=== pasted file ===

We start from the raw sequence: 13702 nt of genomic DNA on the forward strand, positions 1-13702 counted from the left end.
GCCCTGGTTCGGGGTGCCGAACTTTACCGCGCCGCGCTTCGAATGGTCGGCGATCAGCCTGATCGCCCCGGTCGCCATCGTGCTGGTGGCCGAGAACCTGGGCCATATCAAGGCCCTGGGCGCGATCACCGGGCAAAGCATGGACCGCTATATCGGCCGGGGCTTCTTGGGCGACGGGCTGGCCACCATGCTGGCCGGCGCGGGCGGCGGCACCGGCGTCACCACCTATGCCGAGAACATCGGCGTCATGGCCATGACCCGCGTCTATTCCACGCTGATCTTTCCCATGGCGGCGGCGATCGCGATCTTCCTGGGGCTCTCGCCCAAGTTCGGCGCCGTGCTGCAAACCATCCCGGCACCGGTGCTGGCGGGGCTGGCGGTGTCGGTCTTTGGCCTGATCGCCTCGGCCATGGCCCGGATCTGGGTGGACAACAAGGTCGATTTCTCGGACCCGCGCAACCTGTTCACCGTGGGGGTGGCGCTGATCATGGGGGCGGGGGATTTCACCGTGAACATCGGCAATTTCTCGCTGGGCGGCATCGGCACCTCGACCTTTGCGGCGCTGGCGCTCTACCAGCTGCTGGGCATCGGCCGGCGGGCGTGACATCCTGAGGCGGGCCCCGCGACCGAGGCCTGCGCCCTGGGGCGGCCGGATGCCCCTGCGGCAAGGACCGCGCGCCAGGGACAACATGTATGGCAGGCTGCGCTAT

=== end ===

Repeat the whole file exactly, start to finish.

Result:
We start from the raw sequence: 13702 nt of genomic DNA on the forward strand, positions 1-13702 counted from the left end.
GCCCTGGTTCGGGGTGCCGAACTTTACCGCGCCGCGCTTCGAATGGTCGGCGATCAGCCTGATCGCCCCGGTCGCCATCGTGCTGGTGGCCGAGAACCTGGGCCATATCAAGGCCCTGGGCGCGATCACCGGGCAAAGCATGGACCGCTATATCGGCCGGGGCTTCTTGGGCGACGGGCTGGCCACCATGCTGGCCGGCGCGGGCGGCGGCACCGGCGTCACCACCTATGCCGAGAACATCGGCGTCATGGCCATGACCCGCGTCTATTCCACGCTGATCTTTCCCATGGCGGCGGCGATCGCGATCTTCCTGGGGCTCTCGCCCAAGTTCGGCGCCGTGCTGCAAACCATCCCGGCACCGGTGCTGGCGGGGCTGGCGGTGTCGGTCTTTGGCCTGATCGCCTCGGCCATGGCCCGGATCTGGGTGGACAACAAGGTCGATTTCTCGGACCCGCGCAACCTGTTCACCGTGGGGGTGGCGCTGATCATGGGGGCGGGGGATTTCACCGTGAACATCGGCAATTTCTCGCTGGGCGGCATCGGCACCTCGACCTTTGCGGCGCTGGCGCTCTACCAGCTGCTGGGCATCGGCCGGCGGGCGTGACATCCTGAGGCGGGCCCCGCGACCGAGGCCTGCGCCCTGGGGCGGCCGGATGCCCCTGCGGCAAGGACCGCGCGCCAGGGACAACATGTATGGCAGGCTGCGCTAT